by Nancy Duffy | Feature photo by Rachel Mummert Photography
While weddings signify the start of something new, there is something incredibly authentic about beginning the future in the past with a barn wedding. Tying the knot in a nontraditional setting is becoming a popular choice, and if home is truly where the heart is, then local couples need to look no further than Wilson’s Bittersweet Barn in New Oxford. Owner Troy Starner — along with his son and co-owner Colby, and daughter and event planner Kara — offers a blank canvas on which brides and grooms can create their signature weddings.
On a recent day, despite blustery weather, the barn was impressive, standing on several acres on Dicks Dam Road, as people prepped for the next celebration. The unique structure is being studied by Historical Society staff, who are trying to authenticate and identify the structure’s rare brickwork.
The site is as one-of-a-kind as the couples who choose to wed here. And that’s part of the appeal. The 1817 building blends rustic with romance, with its original barn doors and beams and its soft string lights and almost 20-foot harvest table.
“It is laid-back,” said Colby Starner, “without being out of place.” Ballrooms may provide an occasion for a black tie and gown and formality, but the the barn provides a venue for understated elegance.
“There is something so beautiful about the rustic history of an old barn,” said local wedding photographer Rachel Mummert, “and the character that the wood beams and soft lighting bring to a romantic day.”
The Starners say they put in “400 hours of power-washing” to reveal the beauty of the beams, and put “90 percent sweat equity” into making the structure authentic and the only certified barn in the Hanover area, complete with a “green” parking lot, koi pond, fire pit, and flower garden.
Everything is considered.
“This used to be the milking barn,” said Troy, as his hand swept across the expanse of the new cocktail room, located underneath the main structure that houses the seating, ceremony, and the all-important dance floor. The feeding troughs have been converted into seating and the granaries have been converted into restrooms.
“This was the purpose for the building all along,” said Colby. When the family bought the property in July 2016, they already saw a business opportunity. Troy purchased the barn and, with Kara, worked to restore history while building a dream day for their clients.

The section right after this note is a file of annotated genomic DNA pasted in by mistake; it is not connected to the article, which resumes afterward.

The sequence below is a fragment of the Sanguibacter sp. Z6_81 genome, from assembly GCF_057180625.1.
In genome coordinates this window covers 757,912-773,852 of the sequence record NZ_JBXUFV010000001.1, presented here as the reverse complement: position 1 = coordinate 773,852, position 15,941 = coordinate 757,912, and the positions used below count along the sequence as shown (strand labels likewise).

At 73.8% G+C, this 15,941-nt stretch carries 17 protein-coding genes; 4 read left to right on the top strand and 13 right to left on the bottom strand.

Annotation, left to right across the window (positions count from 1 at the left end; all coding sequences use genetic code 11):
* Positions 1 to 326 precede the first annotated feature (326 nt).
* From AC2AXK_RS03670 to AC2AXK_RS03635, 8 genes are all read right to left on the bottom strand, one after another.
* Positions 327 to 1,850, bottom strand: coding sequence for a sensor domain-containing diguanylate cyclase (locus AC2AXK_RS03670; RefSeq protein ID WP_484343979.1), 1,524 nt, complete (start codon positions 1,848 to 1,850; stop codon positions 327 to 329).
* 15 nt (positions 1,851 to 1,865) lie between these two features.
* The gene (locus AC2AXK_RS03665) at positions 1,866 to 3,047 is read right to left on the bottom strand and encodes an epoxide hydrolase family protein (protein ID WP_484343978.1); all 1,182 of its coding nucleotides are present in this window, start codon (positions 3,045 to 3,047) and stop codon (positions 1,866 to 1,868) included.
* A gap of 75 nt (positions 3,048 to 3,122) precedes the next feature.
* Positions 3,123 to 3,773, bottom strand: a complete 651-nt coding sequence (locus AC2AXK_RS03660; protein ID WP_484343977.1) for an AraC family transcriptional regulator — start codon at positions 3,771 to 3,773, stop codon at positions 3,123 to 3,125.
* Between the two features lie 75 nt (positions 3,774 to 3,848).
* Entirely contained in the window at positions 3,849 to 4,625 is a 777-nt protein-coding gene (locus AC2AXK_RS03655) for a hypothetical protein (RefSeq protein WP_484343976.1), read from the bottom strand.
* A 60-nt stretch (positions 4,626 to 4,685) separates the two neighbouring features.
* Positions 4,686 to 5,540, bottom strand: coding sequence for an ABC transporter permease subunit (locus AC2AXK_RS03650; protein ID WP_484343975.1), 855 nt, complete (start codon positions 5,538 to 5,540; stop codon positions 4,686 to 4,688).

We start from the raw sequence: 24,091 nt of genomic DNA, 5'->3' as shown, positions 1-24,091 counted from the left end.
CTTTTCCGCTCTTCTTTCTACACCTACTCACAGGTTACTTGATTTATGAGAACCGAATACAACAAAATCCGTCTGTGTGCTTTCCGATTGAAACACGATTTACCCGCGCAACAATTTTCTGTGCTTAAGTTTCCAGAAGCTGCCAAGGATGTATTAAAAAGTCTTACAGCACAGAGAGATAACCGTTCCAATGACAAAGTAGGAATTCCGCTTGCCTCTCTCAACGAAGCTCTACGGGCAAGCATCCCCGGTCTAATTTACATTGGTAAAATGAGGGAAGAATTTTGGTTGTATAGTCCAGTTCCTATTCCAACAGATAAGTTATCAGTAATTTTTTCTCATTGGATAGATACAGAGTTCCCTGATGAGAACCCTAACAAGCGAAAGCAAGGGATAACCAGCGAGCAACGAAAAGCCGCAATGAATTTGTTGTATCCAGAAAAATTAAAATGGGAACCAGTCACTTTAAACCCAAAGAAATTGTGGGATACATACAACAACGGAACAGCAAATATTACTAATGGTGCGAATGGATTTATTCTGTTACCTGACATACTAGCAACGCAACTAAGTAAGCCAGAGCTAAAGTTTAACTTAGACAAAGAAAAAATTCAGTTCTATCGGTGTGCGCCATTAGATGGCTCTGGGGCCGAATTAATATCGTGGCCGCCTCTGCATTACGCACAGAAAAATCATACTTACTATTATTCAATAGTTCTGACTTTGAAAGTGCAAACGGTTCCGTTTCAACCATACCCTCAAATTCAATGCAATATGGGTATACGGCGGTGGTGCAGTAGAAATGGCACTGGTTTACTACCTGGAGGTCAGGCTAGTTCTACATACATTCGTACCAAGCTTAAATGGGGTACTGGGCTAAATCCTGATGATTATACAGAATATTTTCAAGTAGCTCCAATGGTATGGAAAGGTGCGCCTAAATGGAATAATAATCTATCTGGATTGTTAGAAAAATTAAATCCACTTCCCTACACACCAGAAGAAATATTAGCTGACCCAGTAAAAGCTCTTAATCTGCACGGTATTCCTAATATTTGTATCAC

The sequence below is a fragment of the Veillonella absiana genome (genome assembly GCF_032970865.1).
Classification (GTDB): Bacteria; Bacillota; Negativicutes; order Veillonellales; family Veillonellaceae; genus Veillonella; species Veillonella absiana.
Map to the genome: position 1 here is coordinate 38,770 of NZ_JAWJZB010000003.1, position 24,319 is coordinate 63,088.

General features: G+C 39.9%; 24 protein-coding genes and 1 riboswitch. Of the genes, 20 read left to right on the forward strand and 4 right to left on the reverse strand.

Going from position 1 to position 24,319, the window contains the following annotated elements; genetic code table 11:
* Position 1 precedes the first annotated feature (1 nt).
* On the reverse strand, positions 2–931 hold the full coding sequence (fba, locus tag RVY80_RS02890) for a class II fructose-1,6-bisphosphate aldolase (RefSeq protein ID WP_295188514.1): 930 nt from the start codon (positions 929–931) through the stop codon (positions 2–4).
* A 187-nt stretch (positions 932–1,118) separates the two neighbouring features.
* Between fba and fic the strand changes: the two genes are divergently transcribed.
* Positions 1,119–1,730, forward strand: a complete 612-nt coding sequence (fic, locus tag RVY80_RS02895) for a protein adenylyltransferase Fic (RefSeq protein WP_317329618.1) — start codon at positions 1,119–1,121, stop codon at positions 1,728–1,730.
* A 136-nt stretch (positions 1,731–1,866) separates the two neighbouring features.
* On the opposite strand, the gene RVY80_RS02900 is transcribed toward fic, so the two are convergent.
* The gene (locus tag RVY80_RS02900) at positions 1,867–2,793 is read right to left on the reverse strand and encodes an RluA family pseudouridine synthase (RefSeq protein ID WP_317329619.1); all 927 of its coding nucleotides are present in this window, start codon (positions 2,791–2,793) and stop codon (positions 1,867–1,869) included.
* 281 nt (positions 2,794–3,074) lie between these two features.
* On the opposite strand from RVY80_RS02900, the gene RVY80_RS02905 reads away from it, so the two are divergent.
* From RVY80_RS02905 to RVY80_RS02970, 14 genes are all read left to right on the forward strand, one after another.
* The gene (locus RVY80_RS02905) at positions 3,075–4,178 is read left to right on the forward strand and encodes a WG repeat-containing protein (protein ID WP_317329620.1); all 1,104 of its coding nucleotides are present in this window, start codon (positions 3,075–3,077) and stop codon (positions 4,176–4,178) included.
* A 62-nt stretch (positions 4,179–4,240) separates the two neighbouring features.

While the father and son team take care of the design, Kara is busy booking events and talking to brides.
“I come with the barn,” she joked. “For 30 days out from the wedding,” Kara is with the bride every step of the way and manages the “flow of the evening.” She prides herself on the flexibility she offers. “It is your way on your special day,” she said, and “we listen to what you want.”
Kara is not the only amenity that comes with the barn. Kitty, the resident barn cat, serves as the unofficial tour guide. At first, “she was extremely shy,” said Kara, but now “brides ask for her,” and she has grown to be a part of the special day.
And the special day is carefully memorialized. “I feel as though it is my job to freeze time for them,” said Mummert, “so they can look back on the photos for years to come and remember just how they felt in that moment.”
Naming the barn was a family affair. “Wilson” is borrowed from Troy’s great-uncle, Wilson Starner, who owned the barn from the late 1940s to 1999. Troy said that Wilson was a hardworking, no-nonsense man. “I wanted to memorialize him” — and naming the barn in his honor was the way to do it.
But more was needed.
“Should we even put that name [Bittersweet] in?” asked Troy when the family was trying to complete the name. It may sound odd at first, but “bittersweet” is a flowering vine, a name that crafter Eileen Starner used for her business.
The name was complete.
“It is really a one-stop shop,” explained Kara, “especially for the older generation because there is no travel.”
For Troy, the blend of nostalgia and heritage is understandable. “Back in the day,” he said, “over 80 percent of the area was farming — and now less than 2 percent is dedicated to it.” For his generation, a barn wedding was not a novelty, but now younger people want to get back to “simpler times” — and a barn wedding is fresh to them.
Each couple has a vision for the wedding day. While elegant, a barn wedding offers a relaxed environment from the moment the bride and groom walk through the barn door. Some brides and grooms have set up a volleyball net for the reception, enjoyed s’mores around the firepit, and someone even wanted to ride in a on bison, Colby recalled with a laugh.
The Stone Mill 1792
6210 Smoketown Rd, Glenville
410-236-0408 • www.thestonemill1792.com
Codorus State Park
2600 Smith Station Rd, Hanover
717-637-2816 • Email: email@example.com
Gitt Memorial Library
2001 Broadway, Hanover • 717-632-2245
Wilson’s Bittersweet Barn
590 Dicks Dam Rd, New Oxford • 717-624-7116
Rachel Mummert Photography